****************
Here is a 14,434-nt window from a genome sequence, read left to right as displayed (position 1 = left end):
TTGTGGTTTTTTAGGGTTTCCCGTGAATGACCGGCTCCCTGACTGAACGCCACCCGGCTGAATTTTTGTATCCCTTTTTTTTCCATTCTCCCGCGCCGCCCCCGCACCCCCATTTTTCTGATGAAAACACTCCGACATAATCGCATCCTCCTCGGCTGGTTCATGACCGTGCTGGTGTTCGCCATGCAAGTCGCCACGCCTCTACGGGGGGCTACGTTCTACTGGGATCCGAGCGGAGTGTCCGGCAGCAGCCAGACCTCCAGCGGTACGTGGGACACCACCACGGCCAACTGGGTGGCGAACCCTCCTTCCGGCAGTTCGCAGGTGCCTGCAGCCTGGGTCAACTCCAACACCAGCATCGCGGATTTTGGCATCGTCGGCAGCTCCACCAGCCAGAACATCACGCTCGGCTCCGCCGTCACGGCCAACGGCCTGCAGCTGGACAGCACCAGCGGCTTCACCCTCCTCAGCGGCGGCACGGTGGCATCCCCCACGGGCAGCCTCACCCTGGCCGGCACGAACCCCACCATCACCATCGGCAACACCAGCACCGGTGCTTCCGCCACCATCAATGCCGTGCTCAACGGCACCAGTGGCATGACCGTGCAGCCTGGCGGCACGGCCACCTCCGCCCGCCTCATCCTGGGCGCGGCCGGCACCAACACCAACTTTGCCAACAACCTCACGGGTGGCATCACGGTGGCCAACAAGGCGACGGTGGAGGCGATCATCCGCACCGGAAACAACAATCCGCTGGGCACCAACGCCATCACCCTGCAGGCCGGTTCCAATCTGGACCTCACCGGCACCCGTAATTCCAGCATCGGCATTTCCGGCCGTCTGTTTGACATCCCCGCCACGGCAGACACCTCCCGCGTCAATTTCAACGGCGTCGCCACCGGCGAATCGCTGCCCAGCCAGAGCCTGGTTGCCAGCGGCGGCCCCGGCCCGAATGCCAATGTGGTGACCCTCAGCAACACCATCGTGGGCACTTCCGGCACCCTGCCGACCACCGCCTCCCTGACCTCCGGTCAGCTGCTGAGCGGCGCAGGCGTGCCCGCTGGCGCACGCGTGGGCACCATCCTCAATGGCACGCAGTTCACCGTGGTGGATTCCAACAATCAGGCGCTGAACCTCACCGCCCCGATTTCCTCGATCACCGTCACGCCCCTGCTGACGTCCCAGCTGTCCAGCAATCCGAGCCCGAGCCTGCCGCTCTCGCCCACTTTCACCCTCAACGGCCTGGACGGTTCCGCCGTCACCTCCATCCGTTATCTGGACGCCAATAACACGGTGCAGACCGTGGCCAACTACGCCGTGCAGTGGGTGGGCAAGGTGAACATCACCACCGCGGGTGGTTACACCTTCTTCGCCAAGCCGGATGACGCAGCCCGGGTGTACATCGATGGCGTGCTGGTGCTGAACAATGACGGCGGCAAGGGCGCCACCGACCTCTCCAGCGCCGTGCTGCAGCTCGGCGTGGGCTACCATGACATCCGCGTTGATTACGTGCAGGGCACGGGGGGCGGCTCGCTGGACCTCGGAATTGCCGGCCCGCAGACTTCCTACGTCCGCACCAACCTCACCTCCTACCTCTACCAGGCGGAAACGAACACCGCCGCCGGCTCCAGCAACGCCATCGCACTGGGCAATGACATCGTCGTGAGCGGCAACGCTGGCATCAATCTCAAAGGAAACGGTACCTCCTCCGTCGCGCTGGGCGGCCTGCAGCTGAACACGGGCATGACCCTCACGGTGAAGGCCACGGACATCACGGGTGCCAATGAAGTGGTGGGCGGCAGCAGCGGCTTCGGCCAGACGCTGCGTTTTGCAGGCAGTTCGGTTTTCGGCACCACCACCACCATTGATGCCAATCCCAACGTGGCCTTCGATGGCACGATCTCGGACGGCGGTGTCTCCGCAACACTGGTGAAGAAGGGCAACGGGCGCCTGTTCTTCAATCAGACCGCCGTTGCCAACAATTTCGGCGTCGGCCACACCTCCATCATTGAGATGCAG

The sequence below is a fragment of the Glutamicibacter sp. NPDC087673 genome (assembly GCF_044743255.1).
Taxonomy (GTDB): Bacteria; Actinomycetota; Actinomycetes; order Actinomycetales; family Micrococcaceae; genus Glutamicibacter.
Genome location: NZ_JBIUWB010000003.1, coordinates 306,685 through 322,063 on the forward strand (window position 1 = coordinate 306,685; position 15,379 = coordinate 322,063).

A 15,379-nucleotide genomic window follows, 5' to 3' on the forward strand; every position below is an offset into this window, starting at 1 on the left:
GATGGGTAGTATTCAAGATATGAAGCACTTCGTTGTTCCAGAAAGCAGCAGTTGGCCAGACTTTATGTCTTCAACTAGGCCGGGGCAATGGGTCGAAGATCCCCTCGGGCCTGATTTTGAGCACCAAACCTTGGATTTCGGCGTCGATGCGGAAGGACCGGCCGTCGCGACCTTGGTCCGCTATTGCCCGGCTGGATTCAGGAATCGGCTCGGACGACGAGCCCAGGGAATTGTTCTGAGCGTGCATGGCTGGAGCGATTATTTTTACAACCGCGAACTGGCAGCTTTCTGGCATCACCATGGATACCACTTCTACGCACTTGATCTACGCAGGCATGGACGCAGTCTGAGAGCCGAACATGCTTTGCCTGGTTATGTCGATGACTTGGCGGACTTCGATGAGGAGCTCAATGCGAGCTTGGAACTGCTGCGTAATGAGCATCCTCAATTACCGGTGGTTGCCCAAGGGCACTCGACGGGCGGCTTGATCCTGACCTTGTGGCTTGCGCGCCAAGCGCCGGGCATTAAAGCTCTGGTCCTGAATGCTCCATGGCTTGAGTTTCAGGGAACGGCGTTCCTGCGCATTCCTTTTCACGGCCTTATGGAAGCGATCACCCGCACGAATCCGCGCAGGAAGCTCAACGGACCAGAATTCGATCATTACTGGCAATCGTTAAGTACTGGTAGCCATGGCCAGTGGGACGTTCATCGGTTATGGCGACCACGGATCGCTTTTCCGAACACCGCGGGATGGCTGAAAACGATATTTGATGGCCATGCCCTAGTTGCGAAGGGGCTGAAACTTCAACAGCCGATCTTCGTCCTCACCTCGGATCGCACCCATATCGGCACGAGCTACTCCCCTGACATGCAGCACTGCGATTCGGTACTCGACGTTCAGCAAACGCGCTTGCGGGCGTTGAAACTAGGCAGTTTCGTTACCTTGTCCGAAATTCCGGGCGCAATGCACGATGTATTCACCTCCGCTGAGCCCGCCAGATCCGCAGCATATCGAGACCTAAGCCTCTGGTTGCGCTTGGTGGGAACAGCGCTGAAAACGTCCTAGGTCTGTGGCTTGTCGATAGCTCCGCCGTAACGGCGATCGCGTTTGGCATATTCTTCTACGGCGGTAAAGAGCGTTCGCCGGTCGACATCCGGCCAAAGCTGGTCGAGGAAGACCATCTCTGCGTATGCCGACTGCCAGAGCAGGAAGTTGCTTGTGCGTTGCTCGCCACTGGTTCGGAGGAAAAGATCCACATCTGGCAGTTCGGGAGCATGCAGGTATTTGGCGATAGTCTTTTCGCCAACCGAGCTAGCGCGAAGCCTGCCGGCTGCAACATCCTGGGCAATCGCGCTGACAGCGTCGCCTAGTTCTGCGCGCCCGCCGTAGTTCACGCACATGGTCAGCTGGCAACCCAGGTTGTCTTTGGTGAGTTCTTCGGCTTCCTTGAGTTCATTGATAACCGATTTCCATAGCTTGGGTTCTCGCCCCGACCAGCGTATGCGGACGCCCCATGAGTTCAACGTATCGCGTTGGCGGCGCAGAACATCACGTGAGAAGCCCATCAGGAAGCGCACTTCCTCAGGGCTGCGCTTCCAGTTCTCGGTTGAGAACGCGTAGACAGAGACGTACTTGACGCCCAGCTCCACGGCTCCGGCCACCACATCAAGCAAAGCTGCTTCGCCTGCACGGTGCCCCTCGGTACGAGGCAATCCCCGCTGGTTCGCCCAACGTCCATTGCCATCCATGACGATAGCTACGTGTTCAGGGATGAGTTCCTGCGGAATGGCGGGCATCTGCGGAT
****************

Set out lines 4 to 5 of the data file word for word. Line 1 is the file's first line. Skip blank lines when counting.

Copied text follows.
Taxonomy (GTDB): Bacteria; Actinomycetota; Actinomycetes; order Actinomycetales; family Micrococcaceae; genus Glutamicibacter.
Genome location: NZ_JBIUWB010000003.1, coordinates 306,685 through 322,063 on the forward strand (window position 1 = coordinate 306,685; position 15,379 = coordinate 322,063).